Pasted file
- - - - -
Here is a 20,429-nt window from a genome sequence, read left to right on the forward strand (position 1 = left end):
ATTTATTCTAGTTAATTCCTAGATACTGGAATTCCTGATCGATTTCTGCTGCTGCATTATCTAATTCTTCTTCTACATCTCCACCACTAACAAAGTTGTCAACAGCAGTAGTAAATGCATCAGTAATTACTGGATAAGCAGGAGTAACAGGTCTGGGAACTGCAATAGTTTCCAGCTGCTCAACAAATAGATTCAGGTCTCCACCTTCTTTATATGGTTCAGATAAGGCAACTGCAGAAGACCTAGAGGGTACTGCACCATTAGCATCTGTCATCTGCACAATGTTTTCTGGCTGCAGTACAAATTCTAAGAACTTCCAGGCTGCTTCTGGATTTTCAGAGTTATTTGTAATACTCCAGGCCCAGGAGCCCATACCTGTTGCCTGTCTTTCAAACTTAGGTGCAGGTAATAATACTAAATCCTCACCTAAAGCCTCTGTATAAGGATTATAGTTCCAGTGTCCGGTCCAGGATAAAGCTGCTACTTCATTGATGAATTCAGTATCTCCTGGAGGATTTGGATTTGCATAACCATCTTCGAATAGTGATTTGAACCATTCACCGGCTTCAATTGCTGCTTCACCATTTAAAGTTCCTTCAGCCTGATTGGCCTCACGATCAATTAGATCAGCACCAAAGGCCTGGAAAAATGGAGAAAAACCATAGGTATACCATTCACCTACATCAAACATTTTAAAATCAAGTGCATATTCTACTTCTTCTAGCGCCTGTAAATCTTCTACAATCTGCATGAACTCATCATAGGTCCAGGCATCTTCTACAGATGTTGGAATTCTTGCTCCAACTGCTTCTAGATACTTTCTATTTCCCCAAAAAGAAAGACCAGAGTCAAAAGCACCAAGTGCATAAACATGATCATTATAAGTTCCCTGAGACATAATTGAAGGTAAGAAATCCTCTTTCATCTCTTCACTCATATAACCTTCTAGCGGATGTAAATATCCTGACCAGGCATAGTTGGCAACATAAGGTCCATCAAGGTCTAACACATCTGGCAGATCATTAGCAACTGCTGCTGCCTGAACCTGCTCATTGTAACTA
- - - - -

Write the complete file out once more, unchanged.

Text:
Here is a 20,429-nt window from a genome sequence, read left to right on the forward strand (position 1 = left end):
ATTTATTCTAGTTAATTCCTAGATACTGGAATTCCTGATCGATTTCTGCTGCTGCATTATCTAATTCTTCTTCTACATCTCCACCACTAACAAAGTTGTCAACAGCAGTAGTAAATGCATCAGTAATTACTGGATAAGCAGGAGTAACAGGTCTGGGAACTGCAATAGTTTCCAGCTGCTCAACAAATAGATTCAGGTCTCCACCTTCTTTATATGGTTCAGATAAGGCAACTGCAGAAGACCTAGAGGGTACTGCACCATTAGCATCTGTCATCTGCACAATGTTTTCTGGCTGCAGTACAAATTCTAAGAACTTCCAGGCTGCTTCTGGATTTTCAGAGTTATTTGTAATACTCCAGGCCCAGGAGCCCATACCTGTTGCCTGTCTTTCAAACTTAGGTGCAGGTAATAATACTAAATCCTCACCTAAAGCCTCTGTATAAGGATTATAGTTCCAGTGTCCGGTCCAGGATAAAGCTGCTACTTCATTGATGAATTCAGTATCTCCTGGAGGATTTGGATTTGCATAACCATCTTCGAATAGTGATTTGAACCATTCACCGGCTTCAATTGCTGCTTCACCATTTAAAGTTCCTTCAGCCTGATTGGCCTCACGATCAATTAGATCAGCACCAAAGGCCTGGAAAAATGGAGAAAAACCATAGGTATACCATTCACCTACATCAAACATTTTAAAATCAAGTGCATATTCTACTTCTTCTAGCGCCTGTAAATCTTCTACAATCTGCATGAACTCATCATAGGTCCAGGCATCTTCTACAGATGTTGGAATTCTTGCTCCAACTGCTTCTAGATACTTTCTATTTCCCCAAAAAGAAAGACCAGAGTCAAAAGCACCAAGTGCATAAACATGATCATTATAAGTTCCCTGAGACATAATTGAAGGTAAGAAATCCTCTTTCATCTCTTCACTCATATAACCTTCTAGCGGATGTAAATATCCTGACCAGGCATAGTTGGCAACATAAGGTCCATCAAGGTCTAACACATCTGGCAGATCATTAGCAACTGCTGCTGCCTGAACCTGCTCATTGTAACTA